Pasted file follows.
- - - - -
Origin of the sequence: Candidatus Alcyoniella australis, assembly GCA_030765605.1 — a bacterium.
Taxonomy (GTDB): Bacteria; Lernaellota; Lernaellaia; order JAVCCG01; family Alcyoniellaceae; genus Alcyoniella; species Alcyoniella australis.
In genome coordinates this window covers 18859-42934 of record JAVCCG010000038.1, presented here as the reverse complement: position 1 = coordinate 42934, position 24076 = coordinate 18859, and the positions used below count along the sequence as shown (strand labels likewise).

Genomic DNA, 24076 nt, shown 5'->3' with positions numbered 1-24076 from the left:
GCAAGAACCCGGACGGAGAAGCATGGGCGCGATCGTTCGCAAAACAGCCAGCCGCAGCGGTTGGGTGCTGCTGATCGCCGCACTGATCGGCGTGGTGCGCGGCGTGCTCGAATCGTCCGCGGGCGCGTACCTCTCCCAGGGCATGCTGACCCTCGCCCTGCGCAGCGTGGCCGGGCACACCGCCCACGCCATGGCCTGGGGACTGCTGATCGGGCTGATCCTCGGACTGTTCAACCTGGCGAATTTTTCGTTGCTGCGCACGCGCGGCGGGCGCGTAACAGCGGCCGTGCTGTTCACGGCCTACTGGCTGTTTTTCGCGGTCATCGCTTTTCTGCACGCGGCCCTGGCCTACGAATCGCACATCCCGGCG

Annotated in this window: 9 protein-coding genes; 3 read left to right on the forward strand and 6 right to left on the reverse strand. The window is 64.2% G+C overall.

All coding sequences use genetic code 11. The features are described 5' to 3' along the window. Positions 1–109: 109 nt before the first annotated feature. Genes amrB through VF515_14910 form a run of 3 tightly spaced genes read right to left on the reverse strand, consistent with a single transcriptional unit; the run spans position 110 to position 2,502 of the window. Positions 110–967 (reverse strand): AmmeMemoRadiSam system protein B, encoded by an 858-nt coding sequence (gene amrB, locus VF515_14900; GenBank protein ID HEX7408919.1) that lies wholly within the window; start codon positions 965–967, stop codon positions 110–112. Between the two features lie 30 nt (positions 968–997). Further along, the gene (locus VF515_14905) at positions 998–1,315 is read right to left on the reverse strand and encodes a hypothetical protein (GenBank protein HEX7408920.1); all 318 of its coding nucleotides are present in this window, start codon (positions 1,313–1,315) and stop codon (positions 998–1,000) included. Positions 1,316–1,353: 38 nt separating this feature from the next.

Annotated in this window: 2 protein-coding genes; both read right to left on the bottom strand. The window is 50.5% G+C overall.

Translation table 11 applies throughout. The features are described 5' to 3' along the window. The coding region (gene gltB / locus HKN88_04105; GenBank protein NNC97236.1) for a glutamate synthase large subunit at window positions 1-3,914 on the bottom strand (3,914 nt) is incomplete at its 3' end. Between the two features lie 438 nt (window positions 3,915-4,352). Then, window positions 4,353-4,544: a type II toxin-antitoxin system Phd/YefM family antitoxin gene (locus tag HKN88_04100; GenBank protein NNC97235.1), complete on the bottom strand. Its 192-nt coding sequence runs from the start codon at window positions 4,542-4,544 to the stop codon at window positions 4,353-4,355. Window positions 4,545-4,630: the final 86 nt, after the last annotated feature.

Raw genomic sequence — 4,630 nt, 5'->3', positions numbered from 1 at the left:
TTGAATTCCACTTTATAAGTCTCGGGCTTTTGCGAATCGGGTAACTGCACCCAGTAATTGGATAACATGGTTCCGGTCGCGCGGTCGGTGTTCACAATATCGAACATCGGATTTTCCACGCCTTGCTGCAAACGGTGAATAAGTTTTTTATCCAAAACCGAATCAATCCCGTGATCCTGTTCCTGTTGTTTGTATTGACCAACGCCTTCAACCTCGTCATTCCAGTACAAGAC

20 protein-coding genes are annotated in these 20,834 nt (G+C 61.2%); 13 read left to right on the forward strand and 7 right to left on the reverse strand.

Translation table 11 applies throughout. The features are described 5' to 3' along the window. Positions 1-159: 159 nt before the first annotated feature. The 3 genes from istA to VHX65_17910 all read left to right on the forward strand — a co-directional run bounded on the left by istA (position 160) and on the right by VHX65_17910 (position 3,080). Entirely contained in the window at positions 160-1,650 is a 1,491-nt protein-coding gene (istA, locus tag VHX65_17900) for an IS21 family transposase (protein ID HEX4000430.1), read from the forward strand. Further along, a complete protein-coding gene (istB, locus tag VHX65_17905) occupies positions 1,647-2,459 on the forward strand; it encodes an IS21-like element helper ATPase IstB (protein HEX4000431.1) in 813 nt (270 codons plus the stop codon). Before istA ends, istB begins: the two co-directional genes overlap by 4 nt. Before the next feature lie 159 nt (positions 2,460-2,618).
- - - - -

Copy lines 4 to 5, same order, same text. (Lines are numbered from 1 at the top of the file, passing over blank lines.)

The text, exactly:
Genomic DNA, 24076 nt, shown 5'->3' with positions numbered 1-24076 from the left:
GCAAGAACCCGGACGGAGAAGCATGGGCGCGATCGTTCGCAAAACAGCCAGCCGCAGCGGTTGGGTGCTGCTGATCGCCGCACTGATCGGCGTGGTGCGCGGCGTGCTCGAATCGTCCGCGGGCGCGTACCTCTCCCAGGGCATGCTGACCCTCGCCCTGCGCAGCGTGGCCGGGCACACCGCCCACGCCATGGCCTGGGGACTGCTGATCGGGCTGATCCTCGGACTGTTCAACCTGGCGAATTTTTCGTTGCTGCGCACGCGCGGCGGGCGCGTAACAGCGGCCGTGCTGTTCACGGCCTACTGGCTGTTTTTCGCGGTCATCGCTTTTCTGCACGCGGCCCTGGCCTACGAATCGCACATCCCGGCG